Scott Joplin – African American Composer Who Became King of Ragtime

Portrait of Scott Joplin. First published in St. Louis Globe-Democrat newspaper, June 7, 1903.

Scott Joplin was born poor and black, two major hurdles at a time when racial prejudice widespread. He nevertheless wrote some of the most memorable music of his era.

In a very real sense Scott Joplin’s career is a triumph of genius and perseverance over adversity. At his peak around 1900 Joplin helped create and popularize a form of music called “Ragtime.” Finally the young composer conceived the idea of a grand folk opera he eventually called Treemonisha. The opera was a failure, and Joplin died not long after. But his work revived in the 1970s, and continues to be poplar today.

Scott Joplin’s Early Years

Scott Joplin was born in Texas, probably in 1867, though no one knows for sure. The “official” date of November 24, 1868 is now known to be false. His father, a former slave, was a laborer. When Scott was still very young the family moved to Texarkana, which straddles the Texas-Arkansas border.

According to tradition, young Scott first had access to a piano in the house where his mother worked. Supposedly he taught himself the rudiments of the keyboard and how to play. His was a raw, undeveloped talent, and luckily a German-born local music teacher by the name of Julius Weiss was prescient enough to recognize it. Weiss taught the youngster an appreciation of the European music tradition, particularly opera.

Joplin and Ragtime Music

In the 1880s a teenaged Joplin moved to Sedalia, which would be his home base for much of his career. He didn’t always stay in Sedalia, however, since his life was basically the peripatetic life of an itinerant musician Joplin worked in a minstrel troupe, played cornet in a band, and went to Illinois around the time of the Chicago World’s Fair in 1893.

It was at this time a raw, primitive musical form called “jig piano” was evolving into Ragtime. It combined the scale, key, and harmony of white culture with the rhythms of the black tradition. Joplin took the form and made it is own. In the 1890s he still hadn’t mastered musical notation. but Joplin persevered, and the result was an outpouring of memorable rags for the next decade

The Maple Leaf Rag

In 1899, with the help of Sedalia lawyer Robert Higdon, Joplin managed to contact music store owner and publisher John Stark and persuade him to publish the composer’s latest work. This was Maple Leaf Rag, by common consent the greatest and most famous piano rags of all time. Ironically, sales were slow at first, mainly because Stark was a small publisher, and the piece of hard to play. Only 400 copies were sold the first year, not much considering Joplin was given only one cent royalty per copy. But sales improved, and by 1909 about a half-million copies were sold. Maple Leaf Rag gave Joplin a modest income for the rest of his life, though he was far from rich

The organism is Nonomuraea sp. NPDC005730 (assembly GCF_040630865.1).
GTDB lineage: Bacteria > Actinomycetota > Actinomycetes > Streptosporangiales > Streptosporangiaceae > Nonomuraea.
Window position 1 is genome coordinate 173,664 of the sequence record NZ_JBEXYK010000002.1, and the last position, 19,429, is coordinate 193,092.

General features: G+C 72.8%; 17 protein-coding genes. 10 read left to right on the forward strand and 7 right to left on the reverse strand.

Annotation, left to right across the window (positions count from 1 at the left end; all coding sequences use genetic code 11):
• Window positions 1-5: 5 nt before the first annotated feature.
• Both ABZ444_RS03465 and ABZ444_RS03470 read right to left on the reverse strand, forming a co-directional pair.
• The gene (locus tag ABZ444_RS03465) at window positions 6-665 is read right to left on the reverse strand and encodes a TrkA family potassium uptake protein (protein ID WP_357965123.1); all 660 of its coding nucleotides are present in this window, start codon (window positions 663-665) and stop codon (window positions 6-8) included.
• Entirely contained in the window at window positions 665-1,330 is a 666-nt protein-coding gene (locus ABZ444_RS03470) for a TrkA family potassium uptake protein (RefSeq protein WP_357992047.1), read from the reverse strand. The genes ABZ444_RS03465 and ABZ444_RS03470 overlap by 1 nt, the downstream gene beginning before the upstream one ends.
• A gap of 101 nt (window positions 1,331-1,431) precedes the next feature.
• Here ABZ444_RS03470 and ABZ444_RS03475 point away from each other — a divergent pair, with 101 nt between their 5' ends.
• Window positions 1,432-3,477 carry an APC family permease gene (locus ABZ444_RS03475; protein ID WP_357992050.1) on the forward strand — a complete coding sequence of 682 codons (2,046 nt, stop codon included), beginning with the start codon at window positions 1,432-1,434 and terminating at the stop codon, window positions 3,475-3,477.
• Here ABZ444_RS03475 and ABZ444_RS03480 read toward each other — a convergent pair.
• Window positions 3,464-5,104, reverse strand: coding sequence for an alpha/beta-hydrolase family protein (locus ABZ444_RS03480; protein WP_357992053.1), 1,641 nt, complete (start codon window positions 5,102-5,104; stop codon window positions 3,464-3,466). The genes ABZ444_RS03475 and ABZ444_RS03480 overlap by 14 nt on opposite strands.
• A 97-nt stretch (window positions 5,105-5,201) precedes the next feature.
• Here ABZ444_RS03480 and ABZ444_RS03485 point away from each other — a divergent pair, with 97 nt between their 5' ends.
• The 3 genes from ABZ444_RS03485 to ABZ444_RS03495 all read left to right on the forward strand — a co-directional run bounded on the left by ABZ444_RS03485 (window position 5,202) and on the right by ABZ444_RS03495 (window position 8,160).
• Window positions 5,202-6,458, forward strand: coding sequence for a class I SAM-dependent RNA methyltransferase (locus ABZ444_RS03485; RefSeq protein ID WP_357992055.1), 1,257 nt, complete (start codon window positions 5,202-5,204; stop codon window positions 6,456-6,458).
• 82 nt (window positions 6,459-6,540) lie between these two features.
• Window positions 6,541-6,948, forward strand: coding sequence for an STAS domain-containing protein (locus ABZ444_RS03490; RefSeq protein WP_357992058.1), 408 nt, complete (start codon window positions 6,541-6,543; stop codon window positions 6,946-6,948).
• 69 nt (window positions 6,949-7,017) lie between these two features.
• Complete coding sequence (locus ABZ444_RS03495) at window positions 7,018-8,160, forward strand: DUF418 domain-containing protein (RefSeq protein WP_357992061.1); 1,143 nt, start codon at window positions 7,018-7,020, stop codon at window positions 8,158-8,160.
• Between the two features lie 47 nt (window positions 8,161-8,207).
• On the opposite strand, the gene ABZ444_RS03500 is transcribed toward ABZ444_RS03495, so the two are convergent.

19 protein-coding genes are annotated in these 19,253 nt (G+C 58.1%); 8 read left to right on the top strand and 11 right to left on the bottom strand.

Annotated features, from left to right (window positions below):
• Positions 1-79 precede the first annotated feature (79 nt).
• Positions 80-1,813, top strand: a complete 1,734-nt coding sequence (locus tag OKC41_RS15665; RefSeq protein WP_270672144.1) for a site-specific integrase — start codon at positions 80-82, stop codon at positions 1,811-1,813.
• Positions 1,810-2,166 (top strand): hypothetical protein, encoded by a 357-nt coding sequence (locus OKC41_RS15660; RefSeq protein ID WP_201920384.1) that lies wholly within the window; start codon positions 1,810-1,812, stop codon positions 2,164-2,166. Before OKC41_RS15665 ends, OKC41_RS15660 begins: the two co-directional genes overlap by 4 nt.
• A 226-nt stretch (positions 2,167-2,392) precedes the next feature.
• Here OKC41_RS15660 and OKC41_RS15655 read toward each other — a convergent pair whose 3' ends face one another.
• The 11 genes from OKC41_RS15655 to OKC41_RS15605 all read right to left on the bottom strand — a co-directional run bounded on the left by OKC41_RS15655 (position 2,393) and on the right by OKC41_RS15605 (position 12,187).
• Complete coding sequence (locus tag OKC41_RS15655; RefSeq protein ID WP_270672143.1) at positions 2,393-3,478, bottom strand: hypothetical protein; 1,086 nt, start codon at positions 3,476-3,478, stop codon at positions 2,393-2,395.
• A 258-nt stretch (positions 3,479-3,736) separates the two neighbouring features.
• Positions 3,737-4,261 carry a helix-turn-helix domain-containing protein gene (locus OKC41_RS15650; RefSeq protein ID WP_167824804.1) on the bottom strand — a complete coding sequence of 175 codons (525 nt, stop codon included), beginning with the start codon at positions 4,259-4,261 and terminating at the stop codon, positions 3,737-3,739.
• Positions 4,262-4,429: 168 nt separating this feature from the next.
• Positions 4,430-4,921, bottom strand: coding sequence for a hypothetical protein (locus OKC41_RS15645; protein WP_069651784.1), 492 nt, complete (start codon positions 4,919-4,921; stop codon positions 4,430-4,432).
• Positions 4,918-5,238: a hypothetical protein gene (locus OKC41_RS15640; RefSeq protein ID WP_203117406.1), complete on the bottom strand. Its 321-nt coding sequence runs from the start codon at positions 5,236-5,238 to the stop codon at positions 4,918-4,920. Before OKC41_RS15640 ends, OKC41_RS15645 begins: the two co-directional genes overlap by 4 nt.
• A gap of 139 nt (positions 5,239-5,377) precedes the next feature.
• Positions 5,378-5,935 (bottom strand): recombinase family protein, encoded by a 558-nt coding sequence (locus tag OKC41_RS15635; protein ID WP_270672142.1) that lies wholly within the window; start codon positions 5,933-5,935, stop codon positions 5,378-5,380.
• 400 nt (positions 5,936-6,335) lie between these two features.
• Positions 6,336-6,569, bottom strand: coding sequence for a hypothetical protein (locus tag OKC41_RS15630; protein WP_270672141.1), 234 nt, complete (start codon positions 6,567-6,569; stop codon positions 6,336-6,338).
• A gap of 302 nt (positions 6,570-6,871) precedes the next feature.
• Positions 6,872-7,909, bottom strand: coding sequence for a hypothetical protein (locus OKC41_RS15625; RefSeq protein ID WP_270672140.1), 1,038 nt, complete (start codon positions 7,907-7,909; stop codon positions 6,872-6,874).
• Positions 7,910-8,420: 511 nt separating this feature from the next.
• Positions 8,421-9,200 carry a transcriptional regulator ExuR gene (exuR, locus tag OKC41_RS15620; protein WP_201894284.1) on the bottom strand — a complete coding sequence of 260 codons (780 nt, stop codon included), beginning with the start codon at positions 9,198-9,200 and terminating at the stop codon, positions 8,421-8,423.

The Folk Opera Treemonisha

Over the next decade, roughly 1900-1910, Joplin was at the peak of his creative powers. No less than nineteen rags, marches, and waltzes flowed from his creative brain. But as the years passed, he became more and more involved with the idea of a folk opera. Treemonisha’s story is set in a rural black community in Arkansas. African Americans were originally slaves, and were only freed from bondage by the Civil War. In Treemonisha Joplin says, via musical allegory, that black people are still in bondage, chained by heavy shackles of ignorance and superstition. Only education can provide the ultimate freedom.

Scott Joplin’s Later Years

Joplin self-published Treemonsha in 1911, but his ultimate goal was to have a full scale, completely staged performance. He was never able to get enough money—or backers—to fulfill his dream. Joplin managed to get one or two partial performances done, but the basic failure of the project was a bitter pill to take.

By 1916, Joplin was feeling the debilitating effects of tertiary syphilis, which he probably contracted twenty years earlier. Scott Joplin died in a mental hospital on April 1, 1917, aged about fifty.

Revival of Scott Joplin’s Work

By the 1920s, if not earlier, Joplin’s work fell into obscurity. He was forgotten, and Ragtime was no longer popular. But in the 1970s, aided by the sound track of the popular film The Sting, Joplin gained a new popularity. The Pulitzer Committee awarded Joplin a posthumous prize in 1976 for his contribution to American music.


  1. Edward A. Berlin, King of Ragtime: Scott Joplin and his Era (Oxford, 1994)
  2. Same author Ragtime: A Musical and Cultural History (Oxford, 1980)